• 15 Hash Function Converts a variable size message M into fixed size hash code H(M) (Sometimes called a message digest) Can be used with encryption for authentication E(M || H) M || E(H) M || signed H E( M || signed H ) gives confidentiality M || H( M || K ) E( M || H( M || K ) ) Authentication Functions
  • Slide 16
  • 16 Authentication Functions Basic Uses of Hash Function
  • Slide 17
  • 17 Authentication Functions Basic Uses of Hash Function
  • Slide 18
  • 18 Authentication Functions Basic Uses of Hash Function
  • Slide 19
  • 19 Message Authentication Codes MAC= C K (M) Key length requirements Sufficient key length to thwart brute force attack MACs
  • Slide 20
  • 20 Hash Functions h = H(M) M is a variable-length message, h is a fixed- length hash value, H is a hash function The hash value is appended at the source The receiver authenticates the message by recomputing the hash value Because the hash function itself is not considered to be secret, some means is required to protect the hash value Hash Functions
  • Slide 21
  • 21 Hash Function Requirements 1. H can be applied to any size data block 2. H produces fixed-length output 3. H(x) is relatively easy to compute for any given x 4. H is one-way, i.e., given h, it is computationally infeasible to find any x s.t. h = H(x) 5. H is weakly collision resistant: given x, it is computationally infeasible to find any y x s.t. H(x) = H(y) 6. H is strongly collision resistant: it is computationally infeasible to find any x and y s.t. H(x) = H(y) Hash Functions
  • Slide 22
  • 22 Hash Function Requirements One-way property is essential for authentication Weak collision resistance is necessary to prevent forgery Strong collision resistance is important for resistance to birthday attack Hash Functions
  • Slide 23
  • 23 Simple Hash Functions Operation of hash functions The input is viewed as a sequence of n-bit blocks The input is processed one block at a time in an iterative fashion to produce an n-bit hash function Simplest hash function: Bitwise XOR of every block C i = b i1 b i2 b im C i = i-th bit of the hash code, 1 i n m = number of n-bit blocks in the input b ij = i-th bit in j-th block Known as longitudinal redundancy check Hash Functions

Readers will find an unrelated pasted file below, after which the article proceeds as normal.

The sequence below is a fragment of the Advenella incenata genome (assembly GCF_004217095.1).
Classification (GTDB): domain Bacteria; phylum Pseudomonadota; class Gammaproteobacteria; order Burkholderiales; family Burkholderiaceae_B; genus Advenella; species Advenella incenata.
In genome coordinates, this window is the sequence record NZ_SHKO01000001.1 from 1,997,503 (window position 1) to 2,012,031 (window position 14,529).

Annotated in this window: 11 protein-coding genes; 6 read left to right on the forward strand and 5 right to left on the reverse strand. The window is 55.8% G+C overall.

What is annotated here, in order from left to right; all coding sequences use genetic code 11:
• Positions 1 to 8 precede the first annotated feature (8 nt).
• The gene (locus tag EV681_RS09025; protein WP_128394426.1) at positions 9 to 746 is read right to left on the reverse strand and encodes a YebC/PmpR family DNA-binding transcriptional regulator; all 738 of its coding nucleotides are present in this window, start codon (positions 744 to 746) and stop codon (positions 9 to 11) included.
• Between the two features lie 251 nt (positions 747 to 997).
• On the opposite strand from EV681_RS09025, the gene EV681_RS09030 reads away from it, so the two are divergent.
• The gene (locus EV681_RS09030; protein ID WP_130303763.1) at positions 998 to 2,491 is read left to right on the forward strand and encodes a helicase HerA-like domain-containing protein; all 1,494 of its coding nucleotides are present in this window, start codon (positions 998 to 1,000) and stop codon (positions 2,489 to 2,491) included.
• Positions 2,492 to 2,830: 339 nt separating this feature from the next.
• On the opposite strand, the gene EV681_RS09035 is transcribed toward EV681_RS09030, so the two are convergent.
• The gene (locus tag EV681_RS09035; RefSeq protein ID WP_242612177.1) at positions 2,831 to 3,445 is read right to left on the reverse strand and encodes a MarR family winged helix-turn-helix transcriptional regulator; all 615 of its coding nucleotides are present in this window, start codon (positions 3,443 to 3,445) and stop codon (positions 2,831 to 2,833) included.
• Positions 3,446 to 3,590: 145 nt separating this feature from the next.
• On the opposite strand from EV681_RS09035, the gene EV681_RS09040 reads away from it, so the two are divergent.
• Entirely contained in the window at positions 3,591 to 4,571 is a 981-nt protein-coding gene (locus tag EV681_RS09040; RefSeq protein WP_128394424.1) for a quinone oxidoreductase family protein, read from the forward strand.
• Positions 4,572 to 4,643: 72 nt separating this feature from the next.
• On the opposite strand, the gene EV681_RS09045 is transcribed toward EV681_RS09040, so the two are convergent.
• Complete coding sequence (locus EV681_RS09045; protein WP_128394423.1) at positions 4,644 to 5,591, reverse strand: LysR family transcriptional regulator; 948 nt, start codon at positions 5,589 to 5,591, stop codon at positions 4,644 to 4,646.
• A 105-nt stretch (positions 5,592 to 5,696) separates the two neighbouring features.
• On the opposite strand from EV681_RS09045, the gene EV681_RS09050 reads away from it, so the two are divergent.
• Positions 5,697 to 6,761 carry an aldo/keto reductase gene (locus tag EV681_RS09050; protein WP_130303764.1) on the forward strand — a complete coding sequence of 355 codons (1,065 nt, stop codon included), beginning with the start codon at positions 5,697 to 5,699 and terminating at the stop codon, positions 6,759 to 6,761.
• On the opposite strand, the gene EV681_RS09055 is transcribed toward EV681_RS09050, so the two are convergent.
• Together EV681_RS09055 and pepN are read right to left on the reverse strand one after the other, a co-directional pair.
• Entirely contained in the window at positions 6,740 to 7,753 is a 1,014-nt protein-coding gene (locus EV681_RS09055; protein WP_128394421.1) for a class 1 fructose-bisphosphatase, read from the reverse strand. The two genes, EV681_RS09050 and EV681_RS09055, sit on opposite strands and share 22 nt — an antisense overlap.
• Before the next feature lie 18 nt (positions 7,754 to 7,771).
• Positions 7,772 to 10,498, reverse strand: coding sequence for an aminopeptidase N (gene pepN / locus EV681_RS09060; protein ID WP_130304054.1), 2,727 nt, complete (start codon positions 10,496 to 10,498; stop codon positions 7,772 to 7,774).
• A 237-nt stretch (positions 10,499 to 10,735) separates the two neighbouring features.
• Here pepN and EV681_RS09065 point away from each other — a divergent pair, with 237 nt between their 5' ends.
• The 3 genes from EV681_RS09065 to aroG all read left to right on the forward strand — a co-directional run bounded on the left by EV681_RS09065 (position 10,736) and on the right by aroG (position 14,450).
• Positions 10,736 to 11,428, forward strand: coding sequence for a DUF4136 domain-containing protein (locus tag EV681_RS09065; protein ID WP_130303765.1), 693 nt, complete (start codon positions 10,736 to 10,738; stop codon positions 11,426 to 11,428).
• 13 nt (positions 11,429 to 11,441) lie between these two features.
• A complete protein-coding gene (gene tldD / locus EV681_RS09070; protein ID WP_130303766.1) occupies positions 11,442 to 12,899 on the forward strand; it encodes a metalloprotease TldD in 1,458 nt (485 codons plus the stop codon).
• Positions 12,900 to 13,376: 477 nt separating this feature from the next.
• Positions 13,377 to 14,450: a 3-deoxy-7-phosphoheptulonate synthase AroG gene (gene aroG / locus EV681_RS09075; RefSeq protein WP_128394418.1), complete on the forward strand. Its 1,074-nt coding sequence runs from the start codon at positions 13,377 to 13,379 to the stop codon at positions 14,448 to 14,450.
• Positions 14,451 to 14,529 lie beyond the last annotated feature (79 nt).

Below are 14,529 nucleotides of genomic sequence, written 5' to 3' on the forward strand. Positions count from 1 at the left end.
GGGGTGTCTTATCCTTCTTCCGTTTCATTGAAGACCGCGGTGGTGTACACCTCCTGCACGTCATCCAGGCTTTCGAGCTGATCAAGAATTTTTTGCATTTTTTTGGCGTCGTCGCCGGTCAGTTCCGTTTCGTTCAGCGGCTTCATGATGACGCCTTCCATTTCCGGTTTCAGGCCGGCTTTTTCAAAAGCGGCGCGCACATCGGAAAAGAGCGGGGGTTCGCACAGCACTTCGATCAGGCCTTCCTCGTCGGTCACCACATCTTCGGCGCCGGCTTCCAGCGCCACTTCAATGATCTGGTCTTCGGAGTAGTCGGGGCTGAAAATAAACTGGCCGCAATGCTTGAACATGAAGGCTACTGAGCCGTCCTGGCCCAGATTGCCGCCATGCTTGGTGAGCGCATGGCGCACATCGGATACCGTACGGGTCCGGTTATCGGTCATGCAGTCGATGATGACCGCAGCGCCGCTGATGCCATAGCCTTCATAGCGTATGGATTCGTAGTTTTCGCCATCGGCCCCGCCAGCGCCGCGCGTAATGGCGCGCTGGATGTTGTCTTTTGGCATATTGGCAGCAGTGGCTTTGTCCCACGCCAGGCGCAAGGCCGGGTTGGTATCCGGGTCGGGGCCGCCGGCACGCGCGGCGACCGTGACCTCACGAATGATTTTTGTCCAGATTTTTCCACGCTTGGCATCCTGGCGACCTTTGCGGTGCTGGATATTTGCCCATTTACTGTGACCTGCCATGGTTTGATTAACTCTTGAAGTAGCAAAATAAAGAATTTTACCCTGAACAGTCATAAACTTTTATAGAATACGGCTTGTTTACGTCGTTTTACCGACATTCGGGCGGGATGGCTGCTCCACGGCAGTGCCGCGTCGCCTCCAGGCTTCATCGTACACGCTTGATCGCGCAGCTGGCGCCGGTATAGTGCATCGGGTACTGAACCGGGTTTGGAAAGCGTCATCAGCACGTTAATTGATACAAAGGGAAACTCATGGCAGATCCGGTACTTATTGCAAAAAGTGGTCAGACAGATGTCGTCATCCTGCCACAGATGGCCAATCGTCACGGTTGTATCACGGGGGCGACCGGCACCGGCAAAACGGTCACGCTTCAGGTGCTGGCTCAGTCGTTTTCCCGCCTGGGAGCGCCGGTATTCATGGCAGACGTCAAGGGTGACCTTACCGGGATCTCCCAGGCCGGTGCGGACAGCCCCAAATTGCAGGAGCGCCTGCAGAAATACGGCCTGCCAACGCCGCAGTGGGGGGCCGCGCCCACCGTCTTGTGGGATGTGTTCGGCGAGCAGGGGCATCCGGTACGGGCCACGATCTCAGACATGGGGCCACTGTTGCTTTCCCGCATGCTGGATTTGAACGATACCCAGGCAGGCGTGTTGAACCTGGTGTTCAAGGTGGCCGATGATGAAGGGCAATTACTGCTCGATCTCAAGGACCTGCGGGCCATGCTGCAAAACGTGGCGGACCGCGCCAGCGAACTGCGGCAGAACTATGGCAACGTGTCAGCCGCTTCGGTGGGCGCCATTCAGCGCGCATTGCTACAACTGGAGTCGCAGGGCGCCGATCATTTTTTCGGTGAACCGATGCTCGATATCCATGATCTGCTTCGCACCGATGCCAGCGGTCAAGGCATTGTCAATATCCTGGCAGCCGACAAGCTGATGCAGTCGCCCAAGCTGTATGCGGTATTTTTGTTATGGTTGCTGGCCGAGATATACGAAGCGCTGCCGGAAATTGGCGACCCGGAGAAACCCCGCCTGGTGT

• Slide 24
  • 24 Simple Hash Functions Hash Functions Improvement over the simple bitwise XOR Initially set the n-bit hash value to zero Process each successive n-bit block of data as follows Rotate the current hash value to the left by one bit XOR the block into the hash value
  • Slide 25
  • 25 Birthday Attack If the adversary can generate 2 m/2 variants of a valid message and an equal number of fraudulent messages The two sets are compared to find one message from each set with a common hash value The valid message is offered for signature The fraudulent message with the same hash value is inserted in its place If a 64-bit hash code is used, the level of effort is only on the order of 2 32 Conclusion: the length of the hash code must be substantial Birthday Attack
  • Slide 26
  • 26 Generating 2 m/2 Variants of Valid Messages Birthday Attack Insert a number of space-backspace-space character pairs between words throughout the document. Variations could then be generated by substituting space-backspace-space in selected instances Alternatively, simply reword the message but retain the meaning
  • Slide 27
  • 27 Brute-Force Attack of Hash Functions Three desirable properties of hash functions One-way: For any given code h, it is computationally infeasible to find x s.t. H(x) = h Weak collision resistance: For any given block x, it is computationally infeasible to find y x s.t. H(y) = H(x) Strong collision resistance: It is computationally infeasible to find any pair (x, y) s.t. H(y) = H(x) Brute-force attack on n-bit hash code One-way and weak collision require 2 n effort Strong collision requires 2 n/2 effort If strong collision resistance is required (and this is desirable for a general-purpose secure hash code), 2 n/2 determines the strength of hash code against brute-force attack Currently, two most popular hash codes, SHA-1 and RIPEMD- 160, provide a 160-bit hash code length Security of Hash Functions and MACs